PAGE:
AmeriScan: Apr. 2, 2014

wind farm
These wind turbines at Mid-American's Pomeroy wind farm in Iowa provide power to Google. (Photo by Lucky Toby)


Renewables Power Google, Fees in National Forests, Rhino Horn Traders Indicted, California Salmon Streams Dry Up, Rare Alaskan Wolf, Navajo-Gallup Water Pumping Plant

Apple, Facebook, Google Power Up With Renewables … Judge Allows Concessioners’ Fees in National Forests … Two Indicted for Selling Black Rhino Horns … Dry California Salmon Streams Need Clean Water Act Aid … Who’s Afraid for Rare Alaskan Wolf? … Navajo-Gallup Water Pumping Plant Contract Awarded

Apple, Facebook, Google Power Up With Renewables

SAN FRANCISCO, California, April 2, 2014 (ENS) – Apple, Facebook and Google are leading a growing number of technology companies using renewable energy, finds a new Greenpeace report that evaluates the energy choices of 19 Internet companies with over 300 data centers.

Those companies are leaving behind Amazon Web Services, the company which hosts the data for many of the Internet’s most popular services and powers its infrastructure with polluting energy sources that contribute to global warming, the report found.

wind farm
These wind turbines at MidAmerican Energy’s Pomeroy wind farm in Iowa provide power to Google. (Photo by Lucky Toby)

Amazon Web Services, a division of, hosts popular companies such as Pinterest, Netflix, Spotify, Tumblr, AirBnB, Yelp and Vine. The Greenpeace report finds that Amazon sources only 15 percent of its electricity demand with clean energy. Coal powers 28 percent of the company’s cloud, nuclear powers 27 percent, and gas 25 percent.

While companies like Apple, Facebook and eBay lead the sector in transparency about energy sourcing, Amazon refuses to reveal any details about its energy footprint to its customers or the public.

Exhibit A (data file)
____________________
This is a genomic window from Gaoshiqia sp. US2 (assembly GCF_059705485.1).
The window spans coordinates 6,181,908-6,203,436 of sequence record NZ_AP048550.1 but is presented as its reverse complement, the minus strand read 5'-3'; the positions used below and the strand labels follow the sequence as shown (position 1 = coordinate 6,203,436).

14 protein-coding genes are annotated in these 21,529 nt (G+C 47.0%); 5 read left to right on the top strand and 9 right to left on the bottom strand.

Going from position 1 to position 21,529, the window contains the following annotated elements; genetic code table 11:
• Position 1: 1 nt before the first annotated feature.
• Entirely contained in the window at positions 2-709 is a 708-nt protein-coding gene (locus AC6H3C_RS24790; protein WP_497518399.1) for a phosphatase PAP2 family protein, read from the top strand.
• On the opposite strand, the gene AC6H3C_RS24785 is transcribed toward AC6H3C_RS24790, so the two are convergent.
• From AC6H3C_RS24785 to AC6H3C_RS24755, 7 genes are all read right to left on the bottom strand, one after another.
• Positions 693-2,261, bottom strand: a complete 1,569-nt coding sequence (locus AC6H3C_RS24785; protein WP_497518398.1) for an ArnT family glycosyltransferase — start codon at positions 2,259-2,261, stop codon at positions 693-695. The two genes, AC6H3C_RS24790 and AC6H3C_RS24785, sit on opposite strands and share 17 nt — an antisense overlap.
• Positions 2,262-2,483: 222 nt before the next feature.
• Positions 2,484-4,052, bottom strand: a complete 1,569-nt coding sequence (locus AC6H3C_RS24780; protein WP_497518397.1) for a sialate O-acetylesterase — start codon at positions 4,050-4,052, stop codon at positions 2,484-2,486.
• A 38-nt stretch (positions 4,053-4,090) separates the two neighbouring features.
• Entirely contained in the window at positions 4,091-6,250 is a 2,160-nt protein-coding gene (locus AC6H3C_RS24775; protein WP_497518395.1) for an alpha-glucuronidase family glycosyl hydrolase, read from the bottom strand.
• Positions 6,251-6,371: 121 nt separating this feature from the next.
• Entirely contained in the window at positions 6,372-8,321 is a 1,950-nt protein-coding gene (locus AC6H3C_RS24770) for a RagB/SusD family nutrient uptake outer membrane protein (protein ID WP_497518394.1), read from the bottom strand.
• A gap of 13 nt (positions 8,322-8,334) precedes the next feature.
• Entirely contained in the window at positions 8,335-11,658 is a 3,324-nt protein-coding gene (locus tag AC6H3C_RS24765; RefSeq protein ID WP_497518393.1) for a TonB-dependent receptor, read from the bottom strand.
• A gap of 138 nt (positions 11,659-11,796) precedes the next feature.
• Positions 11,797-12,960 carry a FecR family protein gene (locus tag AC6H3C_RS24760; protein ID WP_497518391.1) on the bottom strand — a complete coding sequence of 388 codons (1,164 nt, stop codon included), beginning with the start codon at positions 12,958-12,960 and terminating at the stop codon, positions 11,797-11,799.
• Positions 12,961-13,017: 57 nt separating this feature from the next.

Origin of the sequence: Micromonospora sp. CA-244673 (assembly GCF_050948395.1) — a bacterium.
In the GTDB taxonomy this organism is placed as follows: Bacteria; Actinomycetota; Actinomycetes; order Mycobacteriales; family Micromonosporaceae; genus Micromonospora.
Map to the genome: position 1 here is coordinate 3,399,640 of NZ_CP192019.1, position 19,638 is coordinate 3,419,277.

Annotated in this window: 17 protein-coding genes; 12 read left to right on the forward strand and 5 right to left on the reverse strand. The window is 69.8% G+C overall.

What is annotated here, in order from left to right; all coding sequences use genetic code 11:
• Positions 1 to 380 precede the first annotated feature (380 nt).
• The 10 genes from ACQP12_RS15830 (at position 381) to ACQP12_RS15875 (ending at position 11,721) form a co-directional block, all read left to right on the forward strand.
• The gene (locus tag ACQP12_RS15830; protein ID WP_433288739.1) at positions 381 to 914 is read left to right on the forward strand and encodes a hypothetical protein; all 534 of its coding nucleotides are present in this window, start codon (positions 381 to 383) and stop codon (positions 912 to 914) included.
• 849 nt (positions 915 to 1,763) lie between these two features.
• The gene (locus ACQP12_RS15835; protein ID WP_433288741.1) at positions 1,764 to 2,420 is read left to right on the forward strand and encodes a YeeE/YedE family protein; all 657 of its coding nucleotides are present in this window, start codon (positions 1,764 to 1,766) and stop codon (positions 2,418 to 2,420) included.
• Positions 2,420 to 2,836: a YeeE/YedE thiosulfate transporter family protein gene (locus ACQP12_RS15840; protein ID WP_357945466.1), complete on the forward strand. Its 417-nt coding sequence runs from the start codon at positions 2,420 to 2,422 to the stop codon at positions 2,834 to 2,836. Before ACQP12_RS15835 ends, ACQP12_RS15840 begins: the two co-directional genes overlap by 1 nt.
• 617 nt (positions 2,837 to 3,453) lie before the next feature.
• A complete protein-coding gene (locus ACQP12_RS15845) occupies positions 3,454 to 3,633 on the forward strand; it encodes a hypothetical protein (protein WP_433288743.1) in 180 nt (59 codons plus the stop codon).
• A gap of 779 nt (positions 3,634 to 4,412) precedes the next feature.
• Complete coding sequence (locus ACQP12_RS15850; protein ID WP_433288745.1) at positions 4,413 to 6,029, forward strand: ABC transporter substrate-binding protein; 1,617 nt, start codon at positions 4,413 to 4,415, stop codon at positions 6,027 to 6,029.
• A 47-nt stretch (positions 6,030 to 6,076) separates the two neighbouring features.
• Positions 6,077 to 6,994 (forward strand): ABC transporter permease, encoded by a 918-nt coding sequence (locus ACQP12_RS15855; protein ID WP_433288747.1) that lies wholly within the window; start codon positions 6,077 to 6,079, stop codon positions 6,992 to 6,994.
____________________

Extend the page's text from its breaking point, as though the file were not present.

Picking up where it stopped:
Twitter does not share any details about its energy choices and has made no efforts to procure cleaner electricity, Greenpeace reports.

Greenpeace is urging all major Internet companies to use 100 percent renewable energy.

The report, “Clicking Clean: How Companies are Creating the Green Internet,” finds that “if the Internet were a country, its electricity demand would rank sixth in the world.

Estimates from the industry expect Internet data to triple from 2012 to 2017.

“Apple, Facebook and Google are powering our online lives with clean energy, and building a greener offline world for everyone in the process,” said Gary Cook, Greenpeace Senior IT Analyst.

Five Internet companies have committed to a goal of powering their operations with 100 percent renewable energy. “These companies have proven over the past 24 months that wind and solar energy are ready and waiting to power the Internet, and the rest of our economy, with clean electricity,” Cook said.

Apple became the first company to achieve its 100 percent renewable energy goal to power its iCloud, leading the companies evaluated with its Clean Energy Index of 100 percent. Apple is operating the largest privately owned solar installation in the United States at its data center in North Carolina.

Facebook pressured its utility in Iowa, MidAmerican Energy, to power its data center there with wind energy. MidAmerican responded by investing $1.9 billion in wind power generation, placing the world’s largest order of onshore wind turbines in part to meet Facebook’s demands.

Google has pioneered the use of power purchase agreements for wind energy to provide electricity for its services like Gmail and YouTube.

Google, Apple and Facebook all pushed Duke Energy, the country’s largest utility, to offer new renewable energy options for large electricity buyers in North Carolina.

Fast growing business-to-business companies Rackspace and Salesforce  in 2012 announced a goal of powering their operations with 100 percent renewable energy.

Copyright Environment News Service (ENS) 2014. All rights reserved.


Judge Allows Concessioners’ Fees in National Forests

WASHINGTON, DC, April 2, 2014 (ENS) – Bark, an Oregon non-profit organization, has lost its legal case against the U.S. Forest Service, brought to protect Mt. Hood campgrounds and trailheads from being taken over by private companies.

But the March 28 ruling by U.S. District Judge Rudolph Contreras in U.S. District Court in DC, has wide application to National Forest lands across the country.

Judge Contreras ruled that the Federal Lands Recreation Enhancement Act of 2004, or REA, sets forth requirements governing the recreation fees the U.S. Forest Service may charge. But those requirements do not apply to third-party concessioners, who, he ruled, may charge a fee for doing anything, anywhere.

Bark Executive Director Alex Brown said, “Picnicking along the Clackamas River, snapping photos of Mt. Hood from Hwy 26, or camping at one of the undeveloped sites near Timothy Lake – all could become fee sites.”

It is the first time this issue has come before a court.